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Portworx revised its software to boost data management and storage provisioning in containerized applications.
Portworx Enterprise 2.6 improves operational performance for clustered Kubernetes nodes. It extends the startup's effort to help data centers provision and manage persistent storage for stateful cloud applications.
Enhancements cover optional PX-Backup and PX-Autopilot for Capacity Management modules, which are licensed separately in Portworx Enterprise.
The Portworx storage software shares the Kubernetes control plane. The vendor claims this sidesteps performance issues associated with node failure in external networked storage. Customers have the option to run Portworx as software-defined storage on commodity servers, but it could also expose volumes running on a SAN.
The privately held vendor does not disclose revenues, but claims its recurring license revenue jumped 61% over the last three quarters. Portworx customers include a division of carmaker Audi AG, Comcast, GE Digital, Lufthansa, T-Mobile, and Ford Motor Co.
Balanced storage performance for Kubernetes
Although containers consume less storage overhead than virtual machines (VMs), IT administrators still must keep tabs on containers to prevent stranded resources. To that end, the Portworx Enterprise platform added node-capacity rebalancing to optimize existing storage. No single node is fully allocated, as long as other nodes have storage capacity to accept new replicas. Portworx tells Kubernetes which nodes are available for data placement.
"We make sure you fully utilize your existing storage before you bring on new nodes," said Michael Ferranti, a Portworx vice president of product.
Kubernetes uses a key value store, known as etcd, to retain metadata about clustered nodes and control planes. Ferranti said Portworx Enterprise 2.6 beefs up system reliability to ensure a Portworx cluster remains operational in the event of an etcd outage.
Other new features include support for K3s, a lightweight distribution of Kubernetes geared to edge computing environments, and support for proxy volumes.
PX-Backup 1.1 is in preview now. The telemetry helps customers assess system state of their container architecture. Granular restores attack a common problem with Kubernetes: the necessity to back up application data and application configuration in its entirety. PX-Backup captures all that information as one unit, allowing users to restore a single piece of configuration data.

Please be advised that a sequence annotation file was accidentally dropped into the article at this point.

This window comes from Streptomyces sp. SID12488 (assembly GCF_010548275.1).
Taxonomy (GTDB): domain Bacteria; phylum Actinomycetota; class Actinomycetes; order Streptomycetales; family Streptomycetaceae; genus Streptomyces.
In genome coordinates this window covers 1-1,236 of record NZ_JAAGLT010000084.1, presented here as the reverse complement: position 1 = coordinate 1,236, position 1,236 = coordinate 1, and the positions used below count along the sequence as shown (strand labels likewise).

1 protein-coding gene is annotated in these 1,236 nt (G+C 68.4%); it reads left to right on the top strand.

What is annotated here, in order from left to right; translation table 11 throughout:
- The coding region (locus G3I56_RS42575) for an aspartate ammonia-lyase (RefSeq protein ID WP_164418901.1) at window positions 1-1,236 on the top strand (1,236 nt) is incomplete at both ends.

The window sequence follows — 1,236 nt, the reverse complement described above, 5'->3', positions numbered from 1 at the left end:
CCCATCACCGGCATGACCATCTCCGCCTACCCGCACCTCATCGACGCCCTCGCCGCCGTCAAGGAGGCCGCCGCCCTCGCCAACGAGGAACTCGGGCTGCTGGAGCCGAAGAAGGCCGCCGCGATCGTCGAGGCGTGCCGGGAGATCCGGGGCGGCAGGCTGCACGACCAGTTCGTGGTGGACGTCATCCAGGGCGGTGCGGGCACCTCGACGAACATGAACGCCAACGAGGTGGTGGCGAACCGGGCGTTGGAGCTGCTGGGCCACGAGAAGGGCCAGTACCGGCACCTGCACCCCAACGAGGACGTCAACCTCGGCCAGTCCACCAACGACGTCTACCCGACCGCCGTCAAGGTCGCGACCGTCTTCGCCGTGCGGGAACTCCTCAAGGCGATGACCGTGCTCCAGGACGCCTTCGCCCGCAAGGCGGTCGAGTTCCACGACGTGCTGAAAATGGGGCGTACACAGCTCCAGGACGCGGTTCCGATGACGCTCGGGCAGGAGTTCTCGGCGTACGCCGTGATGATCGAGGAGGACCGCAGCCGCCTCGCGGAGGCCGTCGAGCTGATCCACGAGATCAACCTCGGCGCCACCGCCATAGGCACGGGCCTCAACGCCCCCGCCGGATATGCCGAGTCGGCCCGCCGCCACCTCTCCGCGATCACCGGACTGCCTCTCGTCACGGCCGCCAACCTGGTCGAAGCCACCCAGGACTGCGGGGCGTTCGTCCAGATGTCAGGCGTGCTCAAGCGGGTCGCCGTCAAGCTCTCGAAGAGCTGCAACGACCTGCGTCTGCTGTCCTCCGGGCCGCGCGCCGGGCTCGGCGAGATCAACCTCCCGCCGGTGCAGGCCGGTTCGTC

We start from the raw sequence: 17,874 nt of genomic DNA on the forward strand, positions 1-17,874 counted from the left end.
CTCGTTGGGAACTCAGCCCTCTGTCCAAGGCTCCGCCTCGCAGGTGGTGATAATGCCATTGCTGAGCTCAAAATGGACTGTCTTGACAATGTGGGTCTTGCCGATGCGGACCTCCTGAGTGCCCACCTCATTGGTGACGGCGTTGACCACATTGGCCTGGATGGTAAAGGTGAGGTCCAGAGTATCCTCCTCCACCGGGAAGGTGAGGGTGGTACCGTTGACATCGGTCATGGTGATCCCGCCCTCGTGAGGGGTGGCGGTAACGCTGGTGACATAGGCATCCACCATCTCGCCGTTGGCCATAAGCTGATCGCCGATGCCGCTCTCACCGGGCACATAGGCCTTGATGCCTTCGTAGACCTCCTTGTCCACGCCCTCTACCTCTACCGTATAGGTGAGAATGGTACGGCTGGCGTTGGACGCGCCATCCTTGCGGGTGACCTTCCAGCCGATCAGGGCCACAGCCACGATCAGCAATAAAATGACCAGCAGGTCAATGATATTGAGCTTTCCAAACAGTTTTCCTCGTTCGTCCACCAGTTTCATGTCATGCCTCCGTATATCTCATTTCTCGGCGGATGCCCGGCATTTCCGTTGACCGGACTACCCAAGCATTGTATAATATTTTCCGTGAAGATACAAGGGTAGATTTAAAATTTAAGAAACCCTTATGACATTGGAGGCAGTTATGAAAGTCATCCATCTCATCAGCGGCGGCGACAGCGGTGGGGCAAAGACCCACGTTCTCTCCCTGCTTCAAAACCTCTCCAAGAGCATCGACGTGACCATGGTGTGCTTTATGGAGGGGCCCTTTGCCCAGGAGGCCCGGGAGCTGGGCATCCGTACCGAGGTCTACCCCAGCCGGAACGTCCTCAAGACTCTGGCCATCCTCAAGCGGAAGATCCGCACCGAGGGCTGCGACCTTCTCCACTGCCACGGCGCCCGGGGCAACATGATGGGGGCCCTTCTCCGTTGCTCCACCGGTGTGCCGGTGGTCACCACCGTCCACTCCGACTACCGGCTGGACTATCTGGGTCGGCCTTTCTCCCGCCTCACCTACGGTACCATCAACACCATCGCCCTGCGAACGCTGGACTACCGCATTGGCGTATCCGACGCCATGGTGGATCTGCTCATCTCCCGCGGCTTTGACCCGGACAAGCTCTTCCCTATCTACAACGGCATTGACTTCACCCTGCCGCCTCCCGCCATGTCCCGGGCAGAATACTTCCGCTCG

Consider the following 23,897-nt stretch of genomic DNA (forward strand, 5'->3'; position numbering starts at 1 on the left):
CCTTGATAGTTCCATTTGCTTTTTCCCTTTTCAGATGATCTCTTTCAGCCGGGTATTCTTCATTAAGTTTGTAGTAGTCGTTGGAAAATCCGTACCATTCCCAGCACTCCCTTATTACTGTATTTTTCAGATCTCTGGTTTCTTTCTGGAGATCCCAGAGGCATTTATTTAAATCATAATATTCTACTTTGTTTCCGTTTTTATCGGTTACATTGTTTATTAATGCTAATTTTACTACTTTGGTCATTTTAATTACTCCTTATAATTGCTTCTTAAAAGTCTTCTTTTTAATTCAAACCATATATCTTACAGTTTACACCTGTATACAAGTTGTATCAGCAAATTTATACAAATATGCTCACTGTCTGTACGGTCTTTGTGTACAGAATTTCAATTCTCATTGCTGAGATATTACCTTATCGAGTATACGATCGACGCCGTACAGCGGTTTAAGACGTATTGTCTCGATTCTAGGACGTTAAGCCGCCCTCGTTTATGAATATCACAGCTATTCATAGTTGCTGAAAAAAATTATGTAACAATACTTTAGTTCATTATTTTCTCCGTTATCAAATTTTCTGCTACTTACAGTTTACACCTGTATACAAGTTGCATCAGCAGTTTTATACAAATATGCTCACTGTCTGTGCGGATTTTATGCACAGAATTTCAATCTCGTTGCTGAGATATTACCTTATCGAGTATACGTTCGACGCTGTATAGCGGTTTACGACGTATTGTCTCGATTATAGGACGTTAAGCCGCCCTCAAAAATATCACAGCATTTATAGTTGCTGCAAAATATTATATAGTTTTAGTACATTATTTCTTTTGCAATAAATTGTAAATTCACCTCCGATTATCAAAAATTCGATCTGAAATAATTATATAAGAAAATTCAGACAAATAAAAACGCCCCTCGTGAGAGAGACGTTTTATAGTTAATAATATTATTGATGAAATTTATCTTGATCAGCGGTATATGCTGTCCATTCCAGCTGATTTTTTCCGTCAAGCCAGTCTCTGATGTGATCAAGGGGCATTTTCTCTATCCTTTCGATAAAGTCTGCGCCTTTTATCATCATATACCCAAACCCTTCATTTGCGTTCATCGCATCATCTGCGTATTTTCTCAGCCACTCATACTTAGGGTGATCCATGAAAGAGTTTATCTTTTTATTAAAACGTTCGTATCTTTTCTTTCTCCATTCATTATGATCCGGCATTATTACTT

The backup extends to custom objects that users create and add to a Kubernetes cluster. Portworx said PX-Backup now allows quotas to be set at the namespace level for CPU, memory and storage, with backup metrics and the ability to establish default backup schedules per application.
Florian Buchmeier, a DevOps engineer at Audi Business Innovation (ABI) in Munich, said his teams started using containers several years ago to replace a Jenkins-based continuous integration platform running VMs in Amazon Web Services.
Buchmeier said ABI selected Portworx storage after determining it was easier to manage than scale-out file storage and more scalable than legacy NAS. Along with mobility services for vehicles, ABI developers provide project management and documentation services, managing the projects with Atlassian Jira instances and Bitbucket storage. Persistent Portworx storage on the back end provides read/write volume targets for multiple front-end Kubernetes applications.
"We looked at the storage providers that supported Kubernetes' ReadWriteMany volume access, but who also excelled at reliability. We were very keen on performance, support and pricing. Portworx checked all the boxes for us," Buchmeier said.
Portworx introduced PX-Autopilot last year, allowing users to add storage incrementally to a cluster based on consumption. Version 1.3 adds features around GitOps configuration management and managing node pools with Google Container Engine.
Portworx Enterprise 2.6 is slated for general availability (GA) on Tuesday, and PX-Autopilot goes GA on Aug. 31.